Cardiometabolic disease risk begins in early life and tracks through the life course. As described in “Sex-specific trajectories of measures of cardiovascular health during childhood and adolescence: a prospective cohort study” (O’Keeffe et al., 2018), we modelled sex-specific change in 11 key measures of cardiovascular health from birth/early childhood to age 18 years in a British Birth Cohort Study, the Avon Longitudinal Study of Parents and Children (ALSPAC). In this article, we describe the data used in these analyses. Risk factors measured included BMI, fat and lean mass, blood pressure and blood-based biomarkers. Data are from several sources including cord blood at birth, clinic assessments, routine health records, questionnaires and nuclear magnetic resonance (NMR) spectroscopy. Outcomes were measured over varying time spans from birth or mid-childhood to age 18 and with different numbers of repeated measures per outcome. Analyses were performed using fractional polynomial and linear spline multilevel models. Further information can be found in O’Keeffe et al. (2018).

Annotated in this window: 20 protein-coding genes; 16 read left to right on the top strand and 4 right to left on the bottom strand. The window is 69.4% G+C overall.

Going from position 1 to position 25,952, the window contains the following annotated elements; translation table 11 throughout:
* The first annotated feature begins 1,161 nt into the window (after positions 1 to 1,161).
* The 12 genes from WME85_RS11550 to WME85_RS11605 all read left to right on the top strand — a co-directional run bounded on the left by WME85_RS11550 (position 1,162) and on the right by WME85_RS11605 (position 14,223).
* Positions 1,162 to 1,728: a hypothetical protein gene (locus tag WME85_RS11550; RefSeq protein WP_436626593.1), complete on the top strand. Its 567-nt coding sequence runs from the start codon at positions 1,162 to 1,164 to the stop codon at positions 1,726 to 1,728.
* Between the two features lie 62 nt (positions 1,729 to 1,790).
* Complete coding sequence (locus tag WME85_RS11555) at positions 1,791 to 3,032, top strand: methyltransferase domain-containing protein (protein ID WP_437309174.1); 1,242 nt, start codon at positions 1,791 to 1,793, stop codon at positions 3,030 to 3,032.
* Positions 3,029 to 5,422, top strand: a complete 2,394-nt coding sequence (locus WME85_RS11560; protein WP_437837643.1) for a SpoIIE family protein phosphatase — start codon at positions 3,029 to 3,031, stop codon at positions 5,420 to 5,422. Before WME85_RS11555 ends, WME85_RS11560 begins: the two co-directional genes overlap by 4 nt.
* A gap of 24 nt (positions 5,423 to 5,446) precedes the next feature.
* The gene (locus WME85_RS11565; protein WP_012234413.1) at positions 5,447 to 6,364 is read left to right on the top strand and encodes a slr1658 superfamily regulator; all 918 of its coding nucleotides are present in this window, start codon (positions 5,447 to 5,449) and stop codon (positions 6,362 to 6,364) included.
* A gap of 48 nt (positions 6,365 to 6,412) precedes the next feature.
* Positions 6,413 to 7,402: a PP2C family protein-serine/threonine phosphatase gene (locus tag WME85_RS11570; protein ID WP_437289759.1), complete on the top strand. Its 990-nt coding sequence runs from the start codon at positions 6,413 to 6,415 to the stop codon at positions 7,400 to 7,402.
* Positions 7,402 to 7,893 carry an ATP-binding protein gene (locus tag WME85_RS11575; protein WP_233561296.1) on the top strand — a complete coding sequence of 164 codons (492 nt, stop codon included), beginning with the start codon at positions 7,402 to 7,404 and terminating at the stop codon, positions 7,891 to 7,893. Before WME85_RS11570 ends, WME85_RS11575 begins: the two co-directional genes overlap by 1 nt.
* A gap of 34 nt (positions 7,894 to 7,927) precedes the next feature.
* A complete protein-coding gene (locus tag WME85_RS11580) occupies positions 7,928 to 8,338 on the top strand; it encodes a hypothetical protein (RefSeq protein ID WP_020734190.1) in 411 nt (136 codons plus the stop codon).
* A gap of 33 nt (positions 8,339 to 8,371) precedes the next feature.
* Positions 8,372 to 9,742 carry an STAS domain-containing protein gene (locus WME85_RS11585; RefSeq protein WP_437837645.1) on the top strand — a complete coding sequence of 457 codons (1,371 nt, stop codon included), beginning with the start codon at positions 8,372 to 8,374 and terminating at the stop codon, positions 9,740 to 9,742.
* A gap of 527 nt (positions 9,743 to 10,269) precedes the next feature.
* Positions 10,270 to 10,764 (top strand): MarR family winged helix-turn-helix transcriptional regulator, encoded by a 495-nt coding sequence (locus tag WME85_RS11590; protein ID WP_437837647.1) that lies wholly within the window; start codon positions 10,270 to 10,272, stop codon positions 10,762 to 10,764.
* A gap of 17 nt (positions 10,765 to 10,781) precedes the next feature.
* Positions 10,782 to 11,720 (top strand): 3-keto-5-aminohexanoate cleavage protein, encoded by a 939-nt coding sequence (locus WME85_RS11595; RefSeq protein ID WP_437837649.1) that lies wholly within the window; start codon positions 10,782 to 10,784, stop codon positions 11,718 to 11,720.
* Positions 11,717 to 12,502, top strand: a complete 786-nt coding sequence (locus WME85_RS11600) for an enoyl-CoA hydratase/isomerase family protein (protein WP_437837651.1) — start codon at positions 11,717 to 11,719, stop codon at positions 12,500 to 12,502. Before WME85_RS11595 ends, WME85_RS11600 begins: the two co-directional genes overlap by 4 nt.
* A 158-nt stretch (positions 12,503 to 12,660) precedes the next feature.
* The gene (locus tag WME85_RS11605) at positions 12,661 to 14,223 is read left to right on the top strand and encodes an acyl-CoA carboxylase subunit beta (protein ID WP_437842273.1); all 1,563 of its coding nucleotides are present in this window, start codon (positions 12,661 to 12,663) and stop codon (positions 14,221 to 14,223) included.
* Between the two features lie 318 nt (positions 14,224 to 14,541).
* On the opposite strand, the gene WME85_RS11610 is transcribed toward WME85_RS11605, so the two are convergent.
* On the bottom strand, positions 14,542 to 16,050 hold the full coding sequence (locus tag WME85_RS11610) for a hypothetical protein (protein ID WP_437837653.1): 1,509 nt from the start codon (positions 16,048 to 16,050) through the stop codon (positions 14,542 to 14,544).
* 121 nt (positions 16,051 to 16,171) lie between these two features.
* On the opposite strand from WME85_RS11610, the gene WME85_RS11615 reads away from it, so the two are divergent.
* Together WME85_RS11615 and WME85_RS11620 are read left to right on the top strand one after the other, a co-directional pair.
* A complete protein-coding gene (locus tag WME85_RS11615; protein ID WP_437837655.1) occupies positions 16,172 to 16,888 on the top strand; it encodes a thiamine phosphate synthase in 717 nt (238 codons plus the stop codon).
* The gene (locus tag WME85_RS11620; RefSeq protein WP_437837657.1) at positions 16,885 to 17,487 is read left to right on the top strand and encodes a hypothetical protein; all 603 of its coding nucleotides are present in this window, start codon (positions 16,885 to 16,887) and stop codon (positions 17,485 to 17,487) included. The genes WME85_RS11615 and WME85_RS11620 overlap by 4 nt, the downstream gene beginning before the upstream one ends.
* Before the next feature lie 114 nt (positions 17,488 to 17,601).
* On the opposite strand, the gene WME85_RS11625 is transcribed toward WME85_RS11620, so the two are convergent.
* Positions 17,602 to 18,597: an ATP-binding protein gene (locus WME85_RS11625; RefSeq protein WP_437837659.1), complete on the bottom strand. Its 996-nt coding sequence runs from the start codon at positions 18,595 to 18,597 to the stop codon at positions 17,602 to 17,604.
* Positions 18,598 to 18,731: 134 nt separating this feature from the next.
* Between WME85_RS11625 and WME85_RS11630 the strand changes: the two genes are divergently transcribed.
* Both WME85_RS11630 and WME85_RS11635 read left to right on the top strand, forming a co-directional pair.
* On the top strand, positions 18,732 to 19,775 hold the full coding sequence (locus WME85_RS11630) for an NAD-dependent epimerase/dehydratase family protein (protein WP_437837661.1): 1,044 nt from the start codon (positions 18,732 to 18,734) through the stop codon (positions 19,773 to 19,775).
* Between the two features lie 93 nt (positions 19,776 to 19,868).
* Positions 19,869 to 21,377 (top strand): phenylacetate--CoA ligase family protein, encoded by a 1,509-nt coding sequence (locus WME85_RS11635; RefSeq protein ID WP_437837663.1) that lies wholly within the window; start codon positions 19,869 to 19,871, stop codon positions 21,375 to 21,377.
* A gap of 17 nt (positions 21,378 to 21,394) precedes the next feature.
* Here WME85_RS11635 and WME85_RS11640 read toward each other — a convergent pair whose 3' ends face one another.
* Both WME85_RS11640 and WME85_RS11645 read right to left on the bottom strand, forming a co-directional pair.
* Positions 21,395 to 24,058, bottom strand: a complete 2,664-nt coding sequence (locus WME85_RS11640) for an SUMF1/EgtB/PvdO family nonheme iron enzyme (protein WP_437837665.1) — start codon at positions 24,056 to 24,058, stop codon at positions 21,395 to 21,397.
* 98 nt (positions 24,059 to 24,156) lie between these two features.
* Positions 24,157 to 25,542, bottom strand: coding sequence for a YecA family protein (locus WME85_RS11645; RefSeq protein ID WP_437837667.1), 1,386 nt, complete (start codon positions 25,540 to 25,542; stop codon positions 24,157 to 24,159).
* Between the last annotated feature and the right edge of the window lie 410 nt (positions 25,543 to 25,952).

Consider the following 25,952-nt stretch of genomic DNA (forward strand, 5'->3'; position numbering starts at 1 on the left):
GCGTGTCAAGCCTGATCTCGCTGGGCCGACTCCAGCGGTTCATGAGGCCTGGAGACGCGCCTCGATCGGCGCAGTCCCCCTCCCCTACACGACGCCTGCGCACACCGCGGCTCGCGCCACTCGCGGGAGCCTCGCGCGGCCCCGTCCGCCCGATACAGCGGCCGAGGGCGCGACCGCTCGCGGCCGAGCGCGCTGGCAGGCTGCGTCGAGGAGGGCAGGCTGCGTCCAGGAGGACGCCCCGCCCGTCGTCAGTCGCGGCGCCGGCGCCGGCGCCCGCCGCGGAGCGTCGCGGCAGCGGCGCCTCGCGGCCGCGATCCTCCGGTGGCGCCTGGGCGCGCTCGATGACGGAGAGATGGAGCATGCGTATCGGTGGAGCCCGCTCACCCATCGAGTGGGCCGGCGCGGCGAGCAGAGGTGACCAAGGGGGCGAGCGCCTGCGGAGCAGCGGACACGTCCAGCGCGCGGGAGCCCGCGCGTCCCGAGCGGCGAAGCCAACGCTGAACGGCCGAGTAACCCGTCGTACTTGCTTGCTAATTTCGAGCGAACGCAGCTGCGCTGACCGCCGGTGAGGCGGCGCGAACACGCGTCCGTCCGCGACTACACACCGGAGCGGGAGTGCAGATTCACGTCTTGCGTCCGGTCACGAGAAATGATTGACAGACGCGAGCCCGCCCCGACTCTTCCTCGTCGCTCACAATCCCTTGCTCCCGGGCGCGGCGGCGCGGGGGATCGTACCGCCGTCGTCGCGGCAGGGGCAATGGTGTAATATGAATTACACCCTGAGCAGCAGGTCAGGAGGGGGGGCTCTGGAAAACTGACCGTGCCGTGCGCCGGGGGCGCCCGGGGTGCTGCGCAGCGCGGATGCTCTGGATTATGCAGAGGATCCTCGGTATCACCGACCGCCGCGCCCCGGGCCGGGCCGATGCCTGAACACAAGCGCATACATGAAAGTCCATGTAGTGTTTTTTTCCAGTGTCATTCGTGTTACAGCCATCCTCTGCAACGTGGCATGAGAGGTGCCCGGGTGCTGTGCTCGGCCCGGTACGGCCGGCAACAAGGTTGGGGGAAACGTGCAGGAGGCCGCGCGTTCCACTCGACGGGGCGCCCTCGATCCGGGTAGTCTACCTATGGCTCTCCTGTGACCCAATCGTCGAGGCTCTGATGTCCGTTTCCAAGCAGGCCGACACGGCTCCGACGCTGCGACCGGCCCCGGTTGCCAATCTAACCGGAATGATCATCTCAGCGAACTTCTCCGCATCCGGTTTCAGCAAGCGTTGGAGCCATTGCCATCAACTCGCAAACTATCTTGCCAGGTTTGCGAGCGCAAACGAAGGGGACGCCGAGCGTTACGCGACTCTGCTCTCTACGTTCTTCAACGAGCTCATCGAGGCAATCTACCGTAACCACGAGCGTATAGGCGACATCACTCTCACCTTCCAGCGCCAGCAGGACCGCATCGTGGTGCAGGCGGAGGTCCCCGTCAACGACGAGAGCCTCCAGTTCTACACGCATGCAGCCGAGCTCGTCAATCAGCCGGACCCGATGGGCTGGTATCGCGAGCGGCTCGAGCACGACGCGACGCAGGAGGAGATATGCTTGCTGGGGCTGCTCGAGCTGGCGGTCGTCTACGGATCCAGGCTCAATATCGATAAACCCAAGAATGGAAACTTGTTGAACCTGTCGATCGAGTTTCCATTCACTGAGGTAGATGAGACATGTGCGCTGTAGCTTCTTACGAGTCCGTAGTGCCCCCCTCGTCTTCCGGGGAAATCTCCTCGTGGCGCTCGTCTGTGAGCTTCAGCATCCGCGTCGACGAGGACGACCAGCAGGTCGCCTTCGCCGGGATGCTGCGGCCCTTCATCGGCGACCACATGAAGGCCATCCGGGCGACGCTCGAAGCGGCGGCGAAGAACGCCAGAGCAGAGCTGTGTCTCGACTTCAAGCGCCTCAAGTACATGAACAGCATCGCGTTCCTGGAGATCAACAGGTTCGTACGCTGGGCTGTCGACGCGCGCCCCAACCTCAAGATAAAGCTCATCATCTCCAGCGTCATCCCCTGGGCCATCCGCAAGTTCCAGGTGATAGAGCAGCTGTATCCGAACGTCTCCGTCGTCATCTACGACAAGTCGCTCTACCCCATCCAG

O'Keeffe, L., Simpkin, A., Tilling, K., Anderson, E., Hughes, A. D., Lawlor, D., Fraser, A., & Howe, L. (2019). Data on trajectories of measures of cardiovascular health in the Avon Longitudinal Study of Parents and Children (ALSPAC). Data in Brief, 23, . https://doi.org/10.1016/j.dib.2019.01.035